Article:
|Preparing to deploy the ROV on Sea Scout.|
The vehicle itself is in the cage, and they're
both lowered over the side with the winch.
The day started with the ROV team and videographers working together to integrate their systems. As I mentioned, the ROV we're using isn't typically used for research, so we added an extra camera for data collection at higher resolution. Whenever you try to integrate systems, there will inevitably be a thousand tiny things that go wrong and have to be addressed, and that was definitely the case yesterday. It took a long time.
My major goal for the day was to get the ROV wet - just put it in the water, I didn't care how deep. We were eventually able to dive in the evening, although that was a shakedown of its own. The captain watched from an upper deck while the ROV was loaded into the water, and he had plenty of notes to share on how to streamline the procedure and make it safer.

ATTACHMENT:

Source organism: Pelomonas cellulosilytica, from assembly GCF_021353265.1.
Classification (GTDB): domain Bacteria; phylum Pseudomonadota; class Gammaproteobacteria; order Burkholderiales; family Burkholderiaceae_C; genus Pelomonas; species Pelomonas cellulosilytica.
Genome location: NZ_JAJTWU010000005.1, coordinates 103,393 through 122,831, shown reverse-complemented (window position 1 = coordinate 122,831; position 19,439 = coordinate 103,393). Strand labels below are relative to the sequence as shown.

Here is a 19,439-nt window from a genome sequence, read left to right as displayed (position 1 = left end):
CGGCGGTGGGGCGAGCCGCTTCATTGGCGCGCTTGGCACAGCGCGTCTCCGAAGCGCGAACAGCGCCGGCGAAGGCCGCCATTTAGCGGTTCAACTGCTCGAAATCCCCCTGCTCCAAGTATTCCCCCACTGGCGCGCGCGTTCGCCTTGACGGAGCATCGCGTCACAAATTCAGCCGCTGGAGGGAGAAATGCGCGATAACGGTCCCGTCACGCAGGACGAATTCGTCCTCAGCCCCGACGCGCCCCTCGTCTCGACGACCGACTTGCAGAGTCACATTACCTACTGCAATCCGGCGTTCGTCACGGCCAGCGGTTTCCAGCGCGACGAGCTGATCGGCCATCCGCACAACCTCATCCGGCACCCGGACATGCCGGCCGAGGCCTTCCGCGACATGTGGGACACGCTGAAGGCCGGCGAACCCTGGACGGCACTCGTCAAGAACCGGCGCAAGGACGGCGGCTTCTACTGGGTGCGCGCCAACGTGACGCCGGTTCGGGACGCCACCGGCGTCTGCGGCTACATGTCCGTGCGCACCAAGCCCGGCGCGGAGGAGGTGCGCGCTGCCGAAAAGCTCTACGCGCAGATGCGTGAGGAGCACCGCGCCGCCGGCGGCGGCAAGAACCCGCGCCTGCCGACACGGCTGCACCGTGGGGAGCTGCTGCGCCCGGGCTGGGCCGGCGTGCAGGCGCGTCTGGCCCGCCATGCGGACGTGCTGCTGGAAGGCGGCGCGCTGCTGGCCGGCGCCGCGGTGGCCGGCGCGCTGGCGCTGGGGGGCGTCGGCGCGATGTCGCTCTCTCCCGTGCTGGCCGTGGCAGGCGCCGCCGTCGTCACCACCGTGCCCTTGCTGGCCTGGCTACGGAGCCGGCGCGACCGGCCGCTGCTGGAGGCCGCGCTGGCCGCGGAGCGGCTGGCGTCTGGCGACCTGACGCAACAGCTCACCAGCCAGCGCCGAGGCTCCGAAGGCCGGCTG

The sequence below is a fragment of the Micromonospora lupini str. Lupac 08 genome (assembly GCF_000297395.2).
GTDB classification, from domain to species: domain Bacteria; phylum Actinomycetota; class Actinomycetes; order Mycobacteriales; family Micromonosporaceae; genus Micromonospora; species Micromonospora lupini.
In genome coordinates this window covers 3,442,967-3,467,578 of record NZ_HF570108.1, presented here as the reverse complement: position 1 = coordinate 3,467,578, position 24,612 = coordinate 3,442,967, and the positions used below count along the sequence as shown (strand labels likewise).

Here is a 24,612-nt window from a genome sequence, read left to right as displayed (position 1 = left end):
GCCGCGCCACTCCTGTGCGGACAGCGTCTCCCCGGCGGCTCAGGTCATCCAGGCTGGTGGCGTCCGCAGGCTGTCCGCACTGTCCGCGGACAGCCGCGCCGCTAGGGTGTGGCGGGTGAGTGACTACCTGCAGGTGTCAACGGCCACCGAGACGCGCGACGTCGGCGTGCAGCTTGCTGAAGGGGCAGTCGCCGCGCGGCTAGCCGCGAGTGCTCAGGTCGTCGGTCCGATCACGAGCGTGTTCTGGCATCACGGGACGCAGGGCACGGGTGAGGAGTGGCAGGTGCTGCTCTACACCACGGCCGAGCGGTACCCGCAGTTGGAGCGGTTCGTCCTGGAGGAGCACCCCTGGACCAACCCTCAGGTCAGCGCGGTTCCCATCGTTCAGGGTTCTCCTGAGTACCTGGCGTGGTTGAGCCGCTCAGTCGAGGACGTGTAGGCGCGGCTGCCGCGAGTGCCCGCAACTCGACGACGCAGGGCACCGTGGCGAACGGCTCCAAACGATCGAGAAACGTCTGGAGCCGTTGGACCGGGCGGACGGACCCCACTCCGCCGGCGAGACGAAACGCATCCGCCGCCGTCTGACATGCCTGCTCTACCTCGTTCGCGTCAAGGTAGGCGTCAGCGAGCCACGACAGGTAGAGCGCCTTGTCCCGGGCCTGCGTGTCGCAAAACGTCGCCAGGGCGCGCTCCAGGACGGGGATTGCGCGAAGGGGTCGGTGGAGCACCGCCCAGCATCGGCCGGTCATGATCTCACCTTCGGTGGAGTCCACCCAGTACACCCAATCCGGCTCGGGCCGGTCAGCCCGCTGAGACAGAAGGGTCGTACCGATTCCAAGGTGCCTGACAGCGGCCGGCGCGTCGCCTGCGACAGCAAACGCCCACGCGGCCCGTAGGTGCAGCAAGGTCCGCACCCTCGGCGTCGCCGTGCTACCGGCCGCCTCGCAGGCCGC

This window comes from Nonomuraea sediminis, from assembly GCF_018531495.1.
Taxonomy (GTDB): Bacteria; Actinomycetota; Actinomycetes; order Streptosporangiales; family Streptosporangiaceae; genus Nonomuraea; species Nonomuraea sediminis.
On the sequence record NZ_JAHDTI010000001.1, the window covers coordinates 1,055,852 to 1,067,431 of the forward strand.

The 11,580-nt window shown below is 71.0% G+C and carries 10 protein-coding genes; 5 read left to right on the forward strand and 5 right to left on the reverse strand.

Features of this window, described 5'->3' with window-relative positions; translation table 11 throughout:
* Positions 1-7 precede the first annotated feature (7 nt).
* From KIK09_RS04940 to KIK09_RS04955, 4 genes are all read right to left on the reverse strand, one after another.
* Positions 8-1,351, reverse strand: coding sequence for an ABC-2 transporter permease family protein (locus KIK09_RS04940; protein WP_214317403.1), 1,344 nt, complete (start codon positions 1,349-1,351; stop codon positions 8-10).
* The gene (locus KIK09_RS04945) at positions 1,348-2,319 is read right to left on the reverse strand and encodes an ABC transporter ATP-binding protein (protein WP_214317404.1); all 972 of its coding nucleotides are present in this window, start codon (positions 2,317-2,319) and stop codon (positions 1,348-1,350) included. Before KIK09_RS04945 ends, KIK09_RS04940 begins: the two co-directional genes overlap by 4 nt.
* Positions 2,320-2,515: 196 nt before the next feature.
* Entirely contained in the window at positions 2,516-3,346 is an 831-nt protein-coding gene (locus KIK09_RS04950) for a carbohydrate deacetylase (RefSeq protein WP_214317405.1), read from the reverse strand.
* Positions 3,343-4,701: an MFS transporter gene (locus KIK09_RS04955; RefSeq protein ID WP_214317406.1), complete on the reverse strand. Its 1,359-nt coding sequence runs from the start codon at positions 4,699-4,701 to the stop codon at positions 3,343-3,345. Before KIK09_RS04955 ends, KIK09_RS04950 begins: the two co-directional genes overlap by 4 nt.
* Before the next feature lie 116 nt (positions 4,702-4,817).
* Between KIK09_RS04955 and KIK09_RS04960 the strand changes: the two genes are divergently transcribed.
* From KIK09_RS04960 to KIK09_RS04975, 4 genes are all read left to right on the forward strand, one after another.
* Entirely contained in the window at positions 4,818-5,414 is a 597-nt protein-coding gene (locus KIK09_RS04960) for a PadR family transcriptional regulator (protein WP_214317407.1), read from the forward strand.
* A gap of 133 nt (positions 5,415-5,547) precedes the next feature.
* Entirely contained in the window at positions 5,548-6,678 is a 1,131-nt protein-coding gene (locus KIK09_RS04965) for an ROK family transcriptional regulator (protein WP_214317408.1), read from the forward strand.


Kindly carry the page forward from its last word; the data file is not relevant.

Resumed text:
When we reached the bottom, the vehicle stirred up some silt (that's actually normal) and creeped its way closer to the shipwreck. We never actually saw the wreck, but we did get extremely close. The video feed showed red snappers and amber jacks swimming around the vehicle. Both of those species like to be near hard structures, so I would bet that we were just outside visual range of the wreck itself.
|Red snappers and amber jacks captured on video|
Of course it's disappointing to turn around without actually seeing the wreck, but that first site was low priority. Our shakedown served its purpose - we are much better prepared to dive on our high-priority sites now. Weather, electronics, and Poseidon willing, we will get our data.